Objective- To evaluate greater omentum as an autogenous free graft in enhancing bone healing.
Design- Prospective descriptive trial.
Animals- Ten mongrel adult dogs, 3 to 4 years old and weighing 25.2 to 31 kg, assigned into two equal experimental and control groups (5dogs/group), were used.
Procedures- Mid-shaft osteotomy on right radius was followed by a partial omentectomy in all dogs. A 30x30 mm2 piece of greater omentum was prepared as a free graft. Then, it was positioned over the osteotomy site in the experimental dogs. After 8 weeks, the dogs were euthanized and both operated and intact radii were harvested in each dog and subjected to a three-point bending test.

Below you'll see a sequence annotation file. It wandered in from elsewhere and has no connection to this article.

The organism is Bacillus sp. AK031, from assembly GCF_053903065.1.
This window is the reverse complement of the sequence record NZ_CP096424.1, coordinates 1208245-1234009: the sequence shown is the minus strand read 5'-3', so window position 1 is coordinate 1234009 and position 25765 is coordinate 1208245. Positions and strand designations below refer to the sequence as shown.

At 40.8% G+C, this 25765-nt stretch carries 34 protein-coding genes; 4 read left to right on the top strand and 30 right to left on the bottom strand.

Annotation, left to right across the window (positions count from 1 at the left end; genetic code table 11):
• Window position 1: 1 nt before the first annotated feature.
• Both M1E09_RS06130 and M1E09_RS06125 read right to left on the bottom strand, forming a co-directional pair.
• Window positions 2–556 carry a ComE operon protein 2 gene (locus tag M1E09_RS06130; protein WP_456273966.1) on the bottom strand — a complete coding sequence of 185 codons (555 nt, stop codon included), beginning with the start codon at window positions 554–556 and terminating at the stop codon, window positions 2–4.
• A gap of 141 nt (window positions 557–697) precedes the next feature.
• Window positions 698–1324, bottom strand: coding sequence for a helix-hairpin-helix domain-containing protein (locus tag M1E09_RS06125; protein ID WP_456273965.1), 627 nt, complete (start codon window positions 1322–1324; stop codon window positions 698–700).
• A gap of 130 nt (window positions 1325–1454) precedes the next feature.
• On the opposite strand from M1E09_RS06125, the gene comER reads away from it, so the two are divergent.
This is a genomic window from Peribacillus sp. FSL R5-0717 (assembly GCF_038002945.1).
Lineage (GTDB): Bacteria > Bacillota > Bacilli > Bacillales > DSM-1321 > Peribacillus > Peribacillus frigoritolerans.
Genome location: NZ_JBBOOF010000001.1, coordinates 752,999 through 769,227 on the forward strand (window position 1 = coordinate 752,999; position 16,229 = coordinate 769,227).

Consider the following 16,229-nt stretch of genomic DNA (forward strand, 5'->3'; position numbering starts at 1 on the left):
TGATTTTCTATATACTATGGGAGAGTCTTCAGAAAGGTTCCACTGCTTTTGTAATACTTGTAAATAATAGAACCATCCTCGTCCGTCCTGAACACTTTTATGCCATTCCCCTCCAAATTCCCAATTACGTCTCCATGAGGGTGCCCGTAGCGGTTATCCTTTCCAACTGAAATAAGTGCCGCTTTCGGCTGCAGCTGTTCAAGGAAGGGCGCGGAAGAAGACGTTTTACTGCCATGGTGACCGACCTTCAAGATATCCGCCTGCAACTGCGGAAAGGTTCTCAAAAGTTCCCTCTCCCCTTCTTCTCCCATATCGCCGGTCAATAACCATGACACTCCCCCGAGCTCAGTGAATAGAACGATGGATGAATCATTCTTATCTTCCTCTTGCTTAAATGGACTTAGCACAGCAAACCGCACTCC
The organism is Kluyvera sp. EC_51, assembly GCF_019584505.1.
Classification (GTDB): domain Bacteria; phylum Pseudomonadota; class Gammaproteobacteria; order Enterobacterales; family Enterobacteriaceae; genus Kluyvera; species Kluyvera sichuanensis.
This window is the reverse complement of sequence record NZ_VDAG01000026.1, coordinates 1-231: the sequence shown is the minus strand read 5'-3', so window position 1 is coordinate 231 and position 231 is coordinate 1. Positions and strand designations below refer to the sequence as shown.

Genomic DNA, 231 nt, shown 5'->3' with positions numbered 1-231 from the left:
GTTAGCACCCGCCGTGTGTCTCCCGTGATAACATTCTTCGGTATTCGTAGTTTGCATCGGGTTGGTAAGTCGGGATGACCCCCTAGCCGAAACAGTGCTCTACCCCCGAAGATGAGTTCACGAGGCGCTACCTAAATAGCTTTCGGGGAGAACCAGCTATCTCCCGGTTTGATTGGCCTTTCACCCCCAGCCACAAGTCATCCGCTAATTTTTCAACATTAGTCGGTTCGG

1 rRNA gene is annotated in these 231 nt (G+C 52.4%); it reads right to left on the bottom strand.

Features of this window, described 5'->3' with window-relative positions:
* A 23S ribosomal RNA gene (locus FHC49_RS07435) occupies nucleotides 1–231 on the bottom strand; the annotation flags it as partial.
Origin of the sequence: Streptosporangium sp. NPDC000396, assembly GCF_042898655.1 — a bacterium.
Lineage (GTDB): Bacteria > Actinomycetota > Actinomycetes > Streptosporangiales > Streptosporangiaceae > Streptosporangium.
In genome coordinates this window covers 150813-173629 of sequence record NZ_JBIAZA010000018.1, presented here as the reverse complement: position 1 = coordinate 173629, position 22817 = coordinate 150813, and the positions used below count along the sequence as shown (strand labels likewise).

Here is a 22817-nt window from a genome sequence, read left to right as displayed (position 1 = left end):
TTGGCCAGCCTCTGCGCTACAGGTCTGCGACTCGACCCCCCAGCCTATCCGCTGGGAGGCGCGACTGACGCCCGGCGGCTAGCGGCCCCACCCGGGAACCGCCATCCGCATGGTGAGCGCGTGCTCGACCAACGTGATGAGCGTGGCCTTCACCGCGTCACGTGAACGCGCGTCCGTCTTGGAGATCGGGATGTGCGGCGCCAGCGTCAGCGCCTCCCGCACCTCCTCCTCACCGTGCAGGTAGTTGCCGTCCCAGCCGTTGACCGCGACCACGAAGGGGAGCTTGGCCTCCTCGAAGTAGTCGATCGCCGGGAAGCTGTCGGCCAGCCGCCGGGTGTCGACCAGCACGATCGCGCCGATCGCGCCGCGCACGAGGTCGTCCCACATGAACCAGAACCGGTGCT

Results- The values of biomechanical parameters in operated bones of both groups were lower than those in intact bones. The percent of reduction in biomechanical values of the operated bones in experimental group was significantly less than control group.
Conclusions and Clinical Relevance- The results of this study suggested that autogenous greater omentum as a free graft could enhance the biomechanical aspects of bone healing in dogs. Application of autogenous greater omentum as a free graft might advantageously promote fracture healing process in the dogs at risk of developing delayed or nonunion fractures.